I don’t really mind OCs in fanfiction. Even if a writer uses an OC as a main character, I’m cool with it—as long as the character in question isn’t a Mary Sue.
Now, I understand that Mary Sue is a somewhat subjective term. If you ask ten different people what it means, you’ll get ten different answers:
A Mary Sue is the author’s wish fulfillment.
A Mary Sue is a character whose name and physical traits overcompensate for her lack of personality.
A Mary Sue pushes suspension of disbelief to the limit.
A Mary Sue is a badly written character.
Whatever your definition, one thing’s for sure: Mary Sues are hated in every fandom.
And fanfics aren’t the only ones with Sues. Some would argue that certain canon characters—like Batman, for example—would be considered Mary Sues if their genders were flipped. But that’s a whole ‘nother can of worms.
For now, we’ll focus on fanfic Sues.
One of the most common Sues is an OC created as a love interest for a popular (male) character. She’s often portrayed as beautiful, powerful, and equal in every respect to her love. Other times, she’s the exact opposite of all of these, but it’s clear that the author meant her to be liked by everyone who mattered. In both cases, the characters who adore her are rewarded within the narrative, while the characters who hate her aren’t.
To be fair, she’s not always a love interest. But she’s still portrayed as strong enough to keep up with the most powerful canon characters and may even end up upstaging them in the end.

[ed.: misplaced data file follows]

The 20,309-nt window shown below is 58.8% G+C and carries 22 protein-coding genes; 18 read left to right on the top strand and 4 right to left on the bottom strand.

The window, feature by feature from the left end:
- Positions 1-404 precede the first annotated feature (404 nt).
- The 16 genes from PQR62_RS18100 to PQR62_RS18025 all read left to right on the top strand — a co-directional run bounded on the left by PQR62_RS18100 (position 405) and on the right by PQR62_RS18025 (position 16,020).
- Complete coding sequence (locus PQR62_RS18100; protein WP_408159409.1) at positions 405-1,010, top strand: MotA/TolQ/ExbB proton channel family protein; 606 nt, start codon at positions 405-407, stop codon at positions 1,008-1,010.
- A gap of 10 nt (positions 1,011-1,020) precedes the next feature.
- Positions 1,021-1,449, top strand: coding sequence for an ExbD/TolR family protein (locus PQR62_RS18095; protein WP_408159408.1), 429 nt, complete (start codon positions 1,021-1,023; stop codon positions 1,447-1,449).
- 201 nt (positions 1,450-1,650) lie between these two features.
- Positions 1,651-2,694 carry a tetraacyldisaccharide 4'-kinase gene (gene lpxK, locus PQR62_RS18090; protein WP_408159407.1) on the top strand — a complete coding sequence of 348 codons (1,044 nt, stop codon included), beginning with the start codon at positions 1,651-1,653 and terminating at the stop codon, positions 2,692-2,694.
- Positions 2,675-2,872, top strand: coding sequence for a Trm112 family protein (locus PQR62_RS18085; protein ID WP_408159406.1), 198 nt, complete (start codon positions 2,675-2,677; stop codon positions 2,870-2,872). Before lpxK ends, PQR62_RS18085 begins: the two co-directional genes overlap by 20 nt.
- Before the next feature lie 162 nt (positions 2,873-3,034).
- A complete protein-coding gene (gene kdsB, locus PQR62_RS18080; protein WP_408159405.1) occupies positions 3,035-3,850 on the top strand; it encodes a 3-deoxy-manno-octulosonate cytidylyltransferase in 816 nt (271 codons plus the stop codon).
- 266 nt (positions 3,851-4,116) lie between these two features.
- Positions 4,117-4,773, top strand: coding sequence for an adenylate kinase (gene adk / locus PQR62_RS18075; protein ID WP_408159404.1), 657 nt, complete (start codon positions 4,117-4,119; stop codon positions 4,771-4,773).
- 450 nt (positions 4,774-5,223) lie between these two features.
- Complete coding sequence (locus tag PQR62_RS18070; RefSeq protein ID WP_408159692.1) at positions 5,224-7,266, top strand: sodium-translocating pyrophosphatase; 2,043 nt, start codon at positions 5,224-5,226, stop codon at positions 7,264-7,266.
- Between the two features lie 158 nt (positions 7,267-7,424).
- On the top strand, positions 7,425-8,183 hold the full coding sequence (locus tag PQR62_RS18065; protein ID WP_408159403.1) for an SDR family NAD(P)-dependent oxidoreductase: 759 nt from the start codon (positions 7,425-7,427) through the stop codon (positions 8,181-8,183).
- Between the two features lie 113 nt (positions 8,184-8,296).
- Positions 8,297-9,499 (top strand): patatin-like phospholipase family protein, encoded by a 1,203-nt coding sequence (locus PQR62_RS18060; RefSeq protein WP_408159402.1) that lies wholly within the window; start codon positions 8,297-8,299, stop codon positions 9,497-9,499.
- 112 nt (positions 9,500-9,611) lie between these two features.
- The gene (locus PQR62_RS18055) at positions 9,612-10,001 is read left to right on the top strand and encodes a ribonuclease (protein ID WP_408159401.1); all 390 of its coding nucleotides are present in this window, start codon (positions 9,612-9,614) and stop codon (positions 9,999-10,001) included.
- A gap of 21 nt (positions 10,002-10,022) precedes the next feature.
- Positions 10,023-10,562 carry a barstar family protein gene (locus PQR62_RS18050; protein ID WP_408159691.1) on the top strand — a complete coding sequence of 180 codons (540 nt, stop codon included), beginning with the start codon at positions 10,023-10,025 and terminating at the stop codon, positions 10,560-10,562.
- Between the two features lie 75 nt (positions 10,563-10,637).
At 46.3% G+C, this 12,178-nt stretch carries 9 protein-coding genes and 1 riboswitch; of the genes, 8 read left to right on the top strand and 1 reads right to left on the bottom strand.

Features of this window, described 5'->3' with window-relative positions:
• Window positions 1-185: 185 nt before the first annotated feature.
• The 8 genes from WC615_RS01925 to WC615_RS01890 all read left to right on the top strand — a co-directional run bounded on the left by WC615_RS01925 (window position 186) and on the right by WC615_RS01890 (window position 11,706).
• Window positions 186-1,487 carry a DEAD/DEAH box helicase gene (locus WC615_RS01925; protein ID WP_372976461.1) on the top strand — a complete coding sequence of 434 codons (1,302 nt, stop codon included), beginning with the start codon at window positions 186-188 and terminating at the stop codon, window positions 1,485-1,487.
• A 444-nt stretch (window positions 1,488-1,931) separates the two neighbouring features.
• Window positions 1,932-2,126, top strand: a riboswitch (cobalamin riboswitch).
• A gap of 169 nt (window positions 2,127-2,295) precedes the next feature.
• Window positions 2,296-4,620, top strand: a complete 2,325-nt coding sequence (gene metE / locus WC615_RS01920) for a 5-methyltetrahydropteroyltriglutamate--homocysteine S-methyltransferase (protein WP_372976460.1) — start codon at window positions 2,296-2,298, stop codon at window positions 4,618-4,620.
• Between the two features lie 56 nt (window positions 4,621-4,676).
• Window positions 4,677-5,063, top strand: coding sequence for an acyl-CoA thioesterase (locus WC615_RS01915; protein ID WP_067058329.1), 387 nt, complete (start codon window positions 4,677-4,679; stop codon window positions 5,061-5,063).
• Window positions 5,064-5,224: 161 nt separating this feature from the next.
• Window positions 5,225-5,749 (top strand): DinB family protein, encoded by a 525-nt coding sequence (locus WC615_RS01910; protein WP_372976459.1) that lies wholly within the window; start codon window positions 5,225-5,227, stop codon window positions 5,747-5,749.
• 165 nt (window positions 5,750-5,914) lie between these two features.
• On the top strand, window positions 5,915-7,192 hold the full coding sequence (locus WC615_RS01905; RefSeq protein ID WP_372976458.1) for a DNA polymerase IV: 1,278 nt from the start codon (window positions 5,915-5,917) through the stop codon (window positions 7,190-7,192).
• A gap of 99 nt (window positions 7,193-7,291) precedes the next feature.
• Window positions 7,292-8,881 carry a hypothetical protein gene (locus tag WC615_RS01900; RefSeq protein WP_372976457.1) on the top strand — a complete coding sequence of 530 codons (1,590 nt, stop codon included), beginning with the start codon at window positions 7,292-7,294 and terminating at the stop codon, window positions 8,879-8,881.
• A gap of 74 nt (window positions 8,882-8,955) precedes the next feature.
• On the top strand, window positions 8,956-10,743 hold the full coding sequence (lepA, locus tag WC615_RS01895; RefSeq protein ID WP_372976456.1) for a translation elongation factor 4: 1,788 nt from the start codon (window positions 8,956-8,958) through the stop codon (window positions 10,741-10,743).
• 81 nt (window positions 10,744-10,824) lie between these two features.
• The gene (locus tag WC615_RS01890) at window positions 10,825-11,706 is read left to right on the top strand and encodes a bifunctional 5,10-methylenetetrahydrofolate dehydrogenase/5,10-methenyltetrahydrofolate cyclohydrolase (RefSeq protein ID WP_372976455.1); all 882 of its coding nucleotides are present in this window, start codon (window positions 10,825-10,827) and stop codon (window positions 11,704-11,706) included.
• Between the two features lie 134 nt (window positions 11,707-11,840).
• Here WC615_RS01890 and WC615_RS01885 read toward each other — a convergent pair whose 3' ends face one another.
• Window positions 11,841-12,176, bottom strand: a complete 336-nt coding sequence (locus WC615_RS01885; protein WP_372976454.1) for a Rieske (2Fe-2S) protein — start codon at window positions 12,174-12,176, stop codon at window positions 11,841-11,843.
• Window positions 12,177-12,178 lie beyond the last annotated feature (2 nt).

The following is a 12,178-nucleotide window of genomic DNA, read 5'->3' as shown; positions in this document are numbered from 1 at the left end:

What all of these have in common is this: The entire narrative favors the Sue and the Sue alone.
Unfortunately, many OCs end up as Mary Sues which is why people often stay away from OC-centric fics. It’s much easier to do this than to give the benefit of the doubt that not all OCs are Mary Sues and not all Mary Sues are OCs.
Now, it’s perfectly okay to write a strong, beautiful OC. It’s also perfectly okay to have her liked by the canon characters in the universe she’s dropped into. These traits only become an issue when they’re written at the expense of other characters.
For example, in cellostargalactica‘s The Hobbit fanfic “The Toymaker and the Widow,” Rikke is clearly meant to be the love interest of Bofur, one of the dwarves in the Company of Thorin Oakenshield. But since Rikke’s character is well-developed, without taking anything away from the canonical Company, she still feels like an organic part of Tolkien’s universe. Characters and story go hand in hand, after all.
So, even if you love your OC to bits, don’t forget about the other characters. Think carefully about their canon traits and whether it would make sense for them to act a certain way toward your character. After all, the canon characters (and universe) are what drew your readers to your fanfic in the first place.
Respect the canon of the fandom you’re writing for, and that fandom will respect you too.
(P.S. Cellostargalactica has a fantastic writing style. Go read her works, if you haven’t already! And if you know of any fics with well-written OCs, please share them with us!)
Recommended Fanfic: The Toymaker and the Widow by cellostargalactica
(T, 120,420 words) “He whittles for the widow and her child; his sweet, sad widow,” said Bombur smugly. “How is she his widow if he’s still alive?” Bilbo wondered. “Because she’s not my widow,” Bofur cut in. “She’s a widow. I have no claim to her, or anyone.”